Copyright Office Proposes Small Claims Expedited Registration Procedures and FOIA Conforming Amendment
The U.S. Copyright Office is proposing procedures for a new expedited registration option, as directed by the Copyright Alternative in Small-Claims Enforcement (CASE) Act, for a work at issue before the Copyright Claims Board (CCB). Additionally, as part of CASE Act implementation, the Office is proposing a conforming amendment to its Freedom of Information Act (FOIA) regulations.
The proposed rule on small claims expedited registration enables a claimant or counterclaimant with a pending copyright registration application to seek expedited review of that application. They may request small claims expedited registration if they make a request and pay the requisite fee, but only after they have submitted the completed registration application and the respondent either has opted in to the CCB proceeding or has not timely opted out. The CCB cannot proceed with a dispute involving a work for which registration is still pending or has been denied.
Congress directed the Copyright Office to establish a process for small claims expedited registration to help facilitate the CASE Act’s goal of helping smaller-value copyright owners enforce their rights. Timely registration is a prerequisite to commencing copyright litigation for works of U.S. origin in federal courts. Small claims expedited registration reflects the reality that copyright owners who find federal litigation cost-prohibitive may also have chosen not to register their smaller-value works. Through the CCB, a claimant or counterclaimant may commence an action and then seek expedited registration before proceeding. Unlike the Copyright Office’s other expedited registration process—known as “special handling”—small claims expedited registration will only be available for works at issue before the CCB and will have a lower fee, in recognition of the objectives of the CASE Act.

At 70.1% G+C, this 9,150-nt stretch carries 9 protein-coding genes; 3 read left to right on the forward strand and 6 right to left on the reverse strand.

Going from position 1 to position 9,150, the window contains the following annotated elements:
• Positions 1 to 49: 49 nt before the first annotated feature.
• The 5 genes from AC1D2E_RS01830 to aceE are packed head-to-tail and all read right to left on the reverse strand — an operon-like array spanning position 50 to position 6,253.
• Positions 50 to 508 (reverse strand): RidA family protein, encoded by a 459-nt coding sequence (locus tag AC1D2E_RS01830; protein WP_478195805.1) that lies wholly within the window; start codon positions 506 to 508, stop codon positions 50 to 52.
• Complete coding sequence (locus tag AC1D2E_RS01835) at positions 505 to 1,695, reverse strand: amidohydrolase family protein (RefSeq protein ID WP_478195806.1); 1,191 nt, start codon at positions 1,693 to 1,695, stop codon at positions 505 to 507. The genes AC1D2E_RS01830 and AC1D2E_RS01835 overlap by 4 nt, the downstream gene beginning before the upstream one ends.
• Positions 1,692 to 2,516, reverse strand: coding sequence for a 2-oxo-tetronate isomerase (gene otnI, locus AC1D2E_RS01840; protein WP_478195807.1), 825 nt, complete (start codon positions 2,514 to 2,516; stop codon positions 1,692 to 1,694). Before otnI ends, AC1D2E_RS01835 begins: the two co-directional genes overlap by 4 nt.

Additionally, the Copyright Office is proposing a conforming amendment to its FOIA regulations to reflect that, per the CASE Act, only those CCB “determinations, records, and information” that are published on the Office’s website and that relate to a CCB final determination are subject to disclosure under FOIA.
Comments were due on May 26, 2021.